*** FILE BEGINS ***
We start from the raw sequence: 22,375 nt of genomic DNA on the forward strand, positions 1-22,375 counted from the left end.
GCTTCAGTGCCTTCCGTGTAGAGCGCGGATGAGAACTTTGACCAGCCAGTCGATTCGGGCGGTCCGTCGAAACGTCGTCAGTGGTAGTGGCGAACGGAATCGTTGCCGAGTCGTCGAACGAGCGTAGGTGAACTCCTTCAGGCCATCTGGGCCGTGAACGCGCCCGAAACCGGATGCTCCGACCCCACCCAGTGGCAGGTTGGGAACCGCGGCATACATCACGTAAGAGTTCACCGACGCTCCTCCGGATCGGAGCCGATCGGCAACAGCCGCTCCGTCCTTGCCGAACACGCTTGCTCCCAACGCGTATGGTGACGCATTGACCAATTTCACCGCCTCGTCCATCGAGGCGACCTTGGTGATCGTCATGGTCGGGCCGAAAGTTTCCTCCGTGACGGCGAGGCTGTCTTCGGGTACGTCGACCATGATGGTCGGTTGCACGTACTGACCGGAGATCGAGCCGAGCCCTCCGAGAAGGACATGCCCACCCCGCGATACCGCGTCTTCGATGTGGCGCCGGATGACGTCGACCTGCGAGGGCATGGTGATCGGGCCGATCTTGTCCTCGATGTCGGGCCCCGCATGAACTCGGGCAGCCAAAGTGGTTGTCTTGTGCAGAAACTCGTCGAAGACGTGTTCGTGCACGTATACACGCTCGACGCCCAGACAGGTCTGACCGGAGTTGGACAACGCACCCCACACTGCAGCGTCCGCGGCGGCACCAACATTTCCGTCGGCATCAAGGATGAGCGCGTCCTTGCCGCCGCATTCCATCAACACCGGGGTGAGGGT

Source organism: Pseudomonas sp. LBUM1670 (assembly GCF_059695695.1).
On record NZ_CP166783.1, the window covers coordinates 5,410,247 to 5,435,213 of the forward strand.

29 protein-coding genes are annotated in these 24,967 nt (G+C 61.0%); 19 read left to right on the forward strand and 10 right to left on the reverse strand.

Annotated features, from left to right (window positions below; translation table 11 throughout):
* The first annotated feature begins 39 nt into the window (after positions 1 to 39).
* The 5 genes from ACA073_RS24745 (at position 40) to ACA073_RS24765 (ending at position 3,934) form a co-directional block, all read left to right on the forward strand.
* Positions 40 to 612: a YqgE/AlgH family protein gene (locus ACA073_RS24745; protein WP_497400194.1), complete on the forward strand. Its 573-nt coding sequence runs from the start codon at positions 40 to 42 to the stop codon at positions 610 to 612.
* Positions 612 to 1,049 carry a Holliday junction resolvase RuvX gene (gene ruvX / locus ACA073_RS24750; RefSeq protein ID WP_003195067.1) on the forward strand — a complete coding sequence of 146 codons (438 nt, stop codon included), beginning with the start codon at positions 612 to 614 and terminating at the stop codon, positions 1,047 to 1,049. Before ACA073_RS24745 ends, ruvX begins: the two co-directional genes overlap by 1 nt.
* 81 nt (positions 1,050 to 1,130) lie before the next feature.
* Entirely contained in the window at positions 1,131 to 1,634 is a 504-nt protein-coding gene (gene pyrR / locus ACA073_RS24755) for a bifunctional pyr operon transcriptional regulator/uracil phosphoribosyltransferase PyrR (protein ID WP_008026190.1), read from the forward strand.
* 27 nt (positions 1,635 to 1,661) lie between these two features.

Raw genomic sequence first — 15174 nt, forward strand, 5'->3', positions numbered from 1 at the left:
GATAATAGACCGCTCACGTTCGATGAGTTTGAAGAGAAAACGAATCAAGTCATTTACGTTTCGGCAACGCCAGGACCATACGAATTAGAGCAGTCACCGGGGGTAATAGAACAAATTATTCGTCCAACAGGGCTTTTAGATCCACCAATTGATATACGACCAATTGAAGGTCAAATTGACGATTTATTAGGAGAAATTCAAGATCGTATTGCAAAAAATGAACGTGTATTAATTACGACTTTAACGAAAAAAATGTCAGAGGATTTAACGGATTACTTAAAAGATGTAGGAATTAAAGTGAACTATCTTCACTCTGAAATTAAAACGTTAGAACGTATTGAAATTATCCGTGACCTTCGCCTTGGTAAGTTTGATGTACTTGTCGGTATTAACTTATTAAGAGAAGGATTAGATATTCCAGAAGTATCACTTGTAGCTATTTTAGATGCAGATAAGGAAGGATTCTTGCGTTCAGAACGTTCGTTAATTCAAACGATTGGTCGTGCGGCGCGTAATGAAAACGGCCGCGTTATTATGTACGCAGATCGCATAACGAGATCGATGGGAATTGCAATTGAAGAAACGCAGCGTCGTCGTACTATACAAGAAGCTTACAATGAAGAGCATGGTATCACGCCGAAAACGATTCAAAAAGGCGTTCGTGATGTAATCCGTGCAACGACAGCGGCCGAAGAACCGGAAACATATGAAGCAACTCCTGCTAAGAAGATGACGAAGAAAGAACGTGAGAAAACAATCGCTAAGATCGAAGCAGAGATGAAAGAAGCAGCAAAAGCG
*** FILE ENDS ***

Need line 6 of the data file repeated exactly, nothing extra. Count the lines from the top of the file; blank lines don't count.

Annotated features, from left to right (window positions below; translation table 11 throughout):